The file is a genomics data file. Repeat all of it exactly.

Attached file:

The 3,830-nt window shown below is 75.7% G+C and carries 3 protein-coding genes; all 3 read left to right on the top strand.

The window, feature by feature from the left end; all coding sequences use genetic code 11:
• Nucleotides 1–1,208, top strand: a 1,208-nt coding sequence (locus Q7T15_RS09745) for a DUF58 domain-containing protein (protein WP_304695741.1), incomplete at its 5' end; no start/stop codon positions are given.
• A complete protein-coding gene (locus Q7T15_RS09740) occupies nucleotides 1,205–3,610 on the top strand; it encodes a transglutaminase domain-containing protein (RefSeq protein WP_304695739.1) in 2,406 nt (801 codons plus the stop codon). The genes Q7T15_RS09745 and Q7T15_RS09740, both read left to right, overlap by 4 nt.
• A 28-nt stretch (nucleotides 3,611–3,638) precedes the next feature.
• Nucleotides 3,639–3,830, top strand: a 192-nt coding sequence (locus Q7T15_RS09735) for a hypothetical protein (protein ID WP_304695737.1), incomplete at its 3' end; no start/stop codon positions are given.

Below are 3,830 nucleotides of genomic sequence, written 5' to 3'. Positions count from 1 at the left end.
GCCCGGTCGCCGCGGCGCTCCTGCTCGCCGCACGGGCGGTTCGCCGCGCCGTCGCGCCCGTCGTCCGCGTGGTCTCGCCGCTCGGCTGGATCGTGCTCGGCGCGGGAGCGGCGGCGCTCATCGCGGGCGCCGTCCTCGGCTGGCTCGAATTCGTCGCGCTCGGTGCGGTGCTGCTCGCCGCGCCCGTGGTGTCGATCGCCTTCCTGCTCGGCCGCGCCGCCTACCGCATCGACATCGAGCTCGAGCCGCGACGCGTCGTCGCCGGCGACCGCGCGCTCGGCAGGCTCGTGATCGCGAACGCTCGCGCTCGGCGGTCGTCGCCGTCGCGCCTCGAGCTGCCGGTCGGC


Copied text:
The 3,830-nt window shown below is 75.7% G+C and carries 3 protein-coding genes; all 3 read left to right on the top strand.

The window, feature by feature from the left end; all coding sequences use genetic code 11:
• Nucleotides 1–1,208, top strand: a 1,208-nt coding sequence (locus Q7T15_RS09745) for a DUF58 domain-containing protein (protein WP_304695741.1), incomplete at its 5' end; no start/stop codon positions are given.
• A complete protein-coding gene (locus Q7T15_RS09740) occupies nucleotides 1,205–3,610 on the top strand; it encodes a transglutaminase domain-containing protein (RefSeq protein WP_304695739.1) in 2,406 nt (801 codons plus the stop codon). The genes Q7T15_RS09745 and Q7T15_RS09740, both read left to right, overlap by 4 nt.
• A 28-nt stretch (nucleotides 3,611–3,638) precedes the next feature.
• Nucleotides 3,639–3,830, top strand: a 192-nt coding sequence (locus Q7T15_RS09735) for a hypothetical protein (protein ID WP_304695737.1), incomplete at its 3' end; no start/stop codon positions are given.

Below are 3,830 nucleotides of genomic sequence, written 5' to 3'. Positions count from 1 at the left end.
GCCCGGTCGCCGCGGCGCTCCTGCTCGCCGCACGGGCGGTTCGCCGCGCCGTCGCGCCCGTCGTCCGCGTGGTCTCGCCGCTCGGCTGGATCGTGCTCGGCGCGGGAGCGGCGGCGCTCATCGCGGGCGCCGTCCTCGGCTGGCTCGAATTCGTCGCGCTCGGTGCGGTGCTGCTCGCCGCGCCCGTGGTGTCGATCGCCTTCCTGCTCGGCCGCGCCGCCTACCGCATCGACATCGAGCTCGAGCCGCGACGCGTCGTCGCCGGCGACCGCGCGCTCGGCAGGCTCGTGATCGCGAACGCTCGCGCTCGGCGGTCGTCGCCGTCGCGCCTCGAGCTGCCGGTCGGC